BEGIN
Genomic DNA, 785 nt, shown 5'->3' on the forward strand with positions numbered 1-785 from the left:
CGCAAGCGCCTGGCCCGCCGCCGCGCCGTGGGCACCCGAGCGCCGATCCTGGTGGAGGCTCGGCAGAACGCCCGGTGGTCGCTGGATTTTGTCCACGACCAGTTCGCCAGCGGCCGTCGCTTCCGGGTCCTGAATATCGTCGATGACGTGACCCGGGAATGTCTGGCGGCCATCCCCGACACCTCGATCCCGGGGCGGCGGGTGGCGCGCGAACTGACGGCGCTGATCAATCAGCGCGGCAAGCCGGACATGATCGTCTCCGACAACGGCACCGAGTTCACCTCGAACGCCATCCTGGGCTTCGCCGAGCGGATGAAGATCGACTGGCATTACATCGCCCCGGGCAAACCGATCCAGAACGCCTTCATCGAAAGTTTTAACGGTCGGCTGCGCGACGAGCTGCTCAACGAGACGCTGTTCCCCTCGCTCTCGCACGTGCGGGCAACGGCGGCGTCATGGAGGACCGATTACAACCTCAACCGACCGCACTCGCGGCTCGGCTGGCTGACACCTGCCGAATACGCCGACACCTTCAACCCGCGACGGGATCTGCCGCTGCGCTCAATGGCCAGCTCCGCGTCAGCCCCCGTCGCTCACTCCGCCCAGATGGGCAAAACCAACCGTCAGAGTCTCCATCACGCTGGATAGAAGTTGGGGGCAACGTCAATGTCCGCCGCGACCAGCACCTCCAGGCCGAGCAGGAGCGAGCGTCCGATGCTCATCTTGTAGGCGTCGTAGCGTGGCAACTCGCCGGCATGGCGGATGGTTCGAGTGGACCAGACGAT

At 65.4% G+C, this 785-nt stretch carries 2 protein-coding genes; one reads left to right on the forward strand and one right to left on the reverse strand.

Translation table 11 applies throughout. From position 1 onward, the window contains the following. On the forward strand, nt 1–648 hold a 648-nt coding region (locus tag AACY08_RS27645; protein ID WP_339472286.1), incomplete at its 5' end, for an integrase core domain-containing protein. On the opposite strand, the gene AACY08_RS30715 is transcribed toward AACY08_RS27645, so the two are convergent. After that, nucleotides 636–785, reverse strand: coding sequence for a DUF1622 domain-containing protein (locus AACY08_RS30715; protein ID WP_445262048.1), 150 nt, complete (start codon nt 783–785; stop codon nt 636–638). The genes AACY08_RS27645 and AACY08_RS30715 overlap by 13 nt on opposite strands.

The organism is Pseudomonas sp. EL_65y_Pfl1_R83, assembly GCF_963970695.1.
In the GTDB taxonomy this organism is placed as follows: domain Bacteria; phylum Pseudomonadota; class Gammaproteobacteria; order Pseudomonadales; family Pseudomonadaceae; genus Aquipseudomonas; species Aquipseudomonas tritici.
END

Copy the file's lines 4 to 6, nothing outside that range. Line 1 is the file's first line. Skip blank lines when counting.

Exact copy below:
Translation table 11 applies throughout. From position 1 onward, the window contains the following. On the forward strand, nt 1–648 hold a 648-nt coding region (locus tag AACY08_RS27645; protein ID WP_339472286.1), incomplete at its 5' end, for an integrase core domain-containing protein. On the opposite strand, the gene AACY08_RS30715 is transcribed toward AACY08_RS27645, so the two are convergent. After that, nucleotides 636–785, reverse strand: coding sequence for a DUF1622 domain-containing protein (locus AACY08_RS30715; protein ID WP_445262048.1), 150 nt, complete (start codon nt 783–785; stop codon nt 636–638). The genes AACY08_RS27645 and AACY08_RS30715 overlap by 13 nt on opposite strands.

The organism is Pseudomonas sp. EL_65y_Pfl1_R83, assembly GCF_963970695.1.
In the GTDB taxonomy this organism is placed as follows: domain Bacteria; phylum Pseudomonadota; class Gammaproteobacteria; order Pseudomonadales; family Pseudomonadaceae; genus Aquipseudomonas; species Aquipseudomonas tritici.